The Musicians Union of Malawi (MUM) has condemned the tendency of pirating works of arts, more especially the yet-to-be-released Grace Chinga’s album.
Chinga, who died last week after a short illness, left behind albums at Aligiza and Groove Magic Studios. But barely a week after her death, an album trading under the titleN’dzaulura has already been pirated and is on the market.
MUM president Chimwemwe Mhango said in an interview that the act is “inhuman, disheartening and sad”.
He said: “Grace Chinga is gone, leaving behind children and a mother. And yet some people just want to benefit over the orphaned children. We have not done justice to her and the children by pirating the album.”
Mhango said MUM is investigating the matter to find out how the album was leaked. He said he will issue a statement when investigations are complete.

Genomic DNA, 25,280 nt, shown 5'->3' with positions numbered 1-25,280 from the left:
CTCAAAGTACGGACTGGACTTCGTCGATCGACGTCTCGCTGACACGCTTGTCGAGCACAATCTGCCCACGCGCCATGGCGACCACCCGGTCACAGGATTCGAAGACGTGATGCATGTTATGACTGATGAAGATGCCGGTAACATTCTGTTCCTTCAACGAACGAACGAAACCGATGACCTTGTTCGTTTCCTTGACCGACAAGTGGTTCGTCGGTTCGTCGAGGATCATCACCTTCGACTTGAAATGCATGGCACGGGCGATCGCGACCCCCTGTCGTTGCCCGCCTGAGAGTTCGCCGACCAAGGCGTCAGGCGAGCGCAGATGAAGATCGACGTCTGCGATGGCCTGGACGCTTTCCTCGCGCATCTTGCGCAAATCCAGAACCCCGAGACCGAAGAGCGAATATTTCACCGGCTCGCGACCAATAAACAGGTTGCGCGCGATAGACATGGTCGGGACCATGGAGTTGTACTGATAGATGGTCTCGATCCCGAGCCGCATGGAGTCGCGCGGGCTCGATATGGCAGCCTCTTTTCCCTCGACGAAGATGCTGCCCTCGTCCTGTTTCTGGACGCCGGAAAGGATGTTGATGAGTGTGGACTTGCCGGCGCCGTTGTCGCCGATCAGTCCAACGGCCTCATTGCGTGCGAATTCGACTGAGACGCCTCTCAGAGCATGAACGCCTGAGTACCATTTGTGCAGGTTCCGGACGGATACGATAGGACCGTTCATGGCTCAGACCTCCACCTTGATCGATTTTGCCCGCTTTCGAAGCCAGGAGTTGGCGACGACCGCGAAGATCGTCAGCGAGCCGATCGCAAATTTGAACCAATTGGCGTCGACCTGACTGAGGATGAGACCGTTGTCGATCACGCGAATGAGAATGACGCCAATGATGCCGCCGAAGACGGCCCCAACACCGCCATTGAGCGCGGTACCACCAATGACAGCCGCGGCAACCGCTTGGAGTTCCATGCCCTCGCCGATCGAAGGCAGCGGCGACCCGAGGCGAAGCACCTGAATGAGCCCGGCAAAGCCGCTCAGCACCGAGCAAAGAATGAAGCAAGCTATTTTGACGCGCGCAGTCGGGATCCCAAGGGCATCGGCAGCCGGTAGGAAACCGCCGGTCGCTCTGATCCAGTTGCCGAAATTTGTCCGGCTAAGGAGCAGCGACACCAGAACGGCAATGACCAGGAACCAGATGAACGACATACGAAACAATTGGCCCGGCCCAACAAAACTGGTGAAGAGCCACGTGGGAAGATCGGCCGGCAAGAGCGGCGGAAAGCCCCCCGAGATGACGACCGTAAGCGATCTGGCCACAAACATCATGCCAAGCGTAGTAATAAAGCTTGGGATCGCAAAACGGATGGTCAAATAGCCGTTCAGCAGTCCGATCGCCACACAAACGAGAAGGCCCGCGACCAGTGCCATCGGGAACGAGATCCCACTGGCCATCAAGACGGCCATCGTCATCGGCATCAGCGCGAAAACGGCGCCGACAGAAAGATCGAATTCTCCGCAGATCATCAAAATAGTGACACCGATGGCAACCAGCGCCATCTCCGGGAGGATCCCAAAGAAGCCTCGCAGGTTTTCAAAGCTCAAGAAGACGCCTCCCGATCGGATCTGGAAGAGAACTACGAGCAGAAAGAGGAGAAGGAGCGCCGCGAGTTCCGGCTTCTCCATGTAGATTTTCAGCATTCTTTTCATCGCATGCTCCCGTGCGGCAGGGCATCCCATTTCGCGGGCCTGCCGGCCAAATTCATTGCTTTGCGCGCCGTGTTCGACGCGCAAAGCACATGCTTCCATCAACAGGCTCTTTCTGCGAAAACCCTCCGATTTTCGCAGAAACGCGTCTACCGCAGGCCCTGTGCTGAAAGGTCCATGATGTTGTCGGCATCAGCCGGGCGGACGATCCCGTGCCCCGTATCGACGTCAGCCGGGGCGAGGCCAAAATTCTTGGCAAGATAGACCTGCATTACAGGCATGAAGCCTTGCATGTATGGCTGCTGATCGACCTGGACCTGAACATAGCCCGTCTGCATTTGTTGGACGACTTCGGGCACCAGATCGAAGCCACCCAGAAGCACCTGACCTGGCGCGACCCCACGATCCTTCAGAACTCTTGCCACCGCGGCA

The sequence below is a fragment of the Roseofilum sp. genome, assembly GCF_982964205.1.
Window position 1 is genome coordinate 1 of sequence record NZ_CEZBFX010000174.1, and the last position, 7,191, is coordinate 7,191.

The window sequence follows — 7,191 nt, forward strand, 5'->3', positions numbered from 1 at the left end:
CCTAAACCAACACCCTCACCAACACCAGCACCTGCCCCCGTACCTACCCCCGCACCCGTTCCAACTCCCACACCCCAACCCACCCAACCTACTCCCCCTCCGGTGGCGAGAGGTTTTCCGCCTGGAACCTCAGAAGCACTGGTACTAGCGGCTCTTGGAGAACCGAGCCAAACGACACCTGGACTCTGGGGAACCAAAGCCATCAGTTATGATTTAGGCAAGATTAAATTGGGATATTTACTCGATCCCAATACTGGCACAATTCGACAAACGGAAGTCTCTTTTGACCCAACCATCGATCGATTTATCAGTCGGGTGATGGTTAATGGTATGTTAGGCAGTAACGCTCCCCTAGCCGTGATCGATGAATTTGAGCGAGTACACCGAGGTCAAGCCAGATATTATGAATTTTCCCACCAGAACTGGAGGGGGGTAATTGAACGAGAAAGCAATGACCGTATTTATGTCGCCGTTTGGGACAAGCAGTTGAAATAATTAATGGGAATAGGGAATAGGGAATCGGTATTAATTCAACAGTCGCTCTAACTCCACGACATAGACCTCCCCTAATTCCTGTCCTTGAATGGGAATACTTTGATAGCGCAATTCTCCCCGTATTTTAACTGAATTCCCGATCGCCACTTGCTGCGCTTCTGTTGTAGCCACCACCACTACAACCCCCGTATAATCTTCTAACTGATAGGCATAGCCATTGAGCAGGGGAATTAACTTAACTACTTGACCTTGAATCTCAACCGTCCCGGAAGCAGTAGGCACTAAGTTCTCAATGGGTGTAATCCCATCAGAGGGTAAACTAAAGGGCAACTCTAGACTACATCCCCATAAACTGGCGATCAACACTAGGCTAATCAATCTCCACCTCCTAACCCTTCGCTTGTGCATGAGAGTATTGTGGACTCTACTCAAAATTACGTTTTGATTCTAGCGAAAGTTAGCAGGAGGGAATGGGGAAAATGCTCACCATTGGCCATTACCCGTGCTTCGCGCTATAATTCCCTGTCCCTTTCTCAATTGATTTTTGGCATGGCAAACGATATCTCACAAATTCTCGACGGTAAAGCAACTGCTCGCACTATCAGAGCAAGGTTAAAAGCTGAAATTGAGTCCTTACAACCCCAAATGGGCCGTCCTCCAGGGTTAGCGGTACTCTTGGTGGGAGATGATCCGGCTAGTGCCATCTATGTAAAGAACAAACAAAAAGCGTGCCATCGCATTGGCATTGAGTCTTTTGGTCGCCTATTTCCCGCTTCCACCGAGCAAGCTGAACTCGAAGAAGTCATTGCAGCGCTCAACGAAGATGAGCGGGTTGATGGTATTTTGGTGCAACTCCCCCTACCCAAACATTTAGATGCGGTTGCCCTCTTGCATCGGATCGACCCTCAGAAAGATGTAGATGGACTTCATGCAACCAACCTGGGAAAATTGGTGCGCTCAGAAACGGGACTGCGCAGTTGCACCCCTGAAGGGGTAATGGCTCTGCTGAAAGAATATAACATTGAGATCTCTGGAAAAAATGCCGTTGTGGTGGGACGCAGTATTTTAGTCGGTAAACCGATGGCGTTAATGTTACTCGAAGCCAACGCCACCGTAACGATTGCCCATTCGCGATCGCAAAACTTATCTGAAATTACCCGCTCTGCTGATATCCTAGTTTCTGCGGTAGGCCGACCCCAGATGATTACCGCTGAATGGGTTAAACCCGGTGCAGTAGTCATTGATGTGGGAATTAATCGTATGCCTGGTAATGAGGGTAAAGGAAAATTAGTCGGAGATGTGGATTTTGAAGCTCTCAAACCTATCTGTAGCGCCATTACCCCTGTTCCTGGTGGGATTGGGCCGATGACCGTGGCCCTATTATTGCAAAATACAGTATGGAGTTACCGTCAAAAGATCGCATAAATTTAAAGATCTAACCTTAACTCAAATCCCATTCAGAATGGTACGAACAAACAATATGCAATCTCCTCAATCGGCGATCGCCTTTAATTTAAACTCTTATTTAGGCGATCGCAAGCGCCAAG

He, however, said piracy is an evil that needs to be tamed by passing the revised Copyright Act.
“Government and the general public must understand that laws on piracy are very weak. We are banking on Parliament to pass the Bill in its next sitting,” said Mhango.
Meanwhile, Mhango said plans are underway to organise an event or a launch show of Chinga’s album to raise funds for the support of the orphaned children.
In a related development, music icon Soldier Lucius Banda, whose album was also pirated immediately after release, took to Facebook to register his concern over Chinga’s pirated album.
“She left this album unreleased. She left three young children. We gathered in huge multitude claiming we loved her.
“Today, someone is selling a pirated copy of the album, and we are buying it. Do we know what we want in life Malawians?” wrote Lucius on his Facebook page.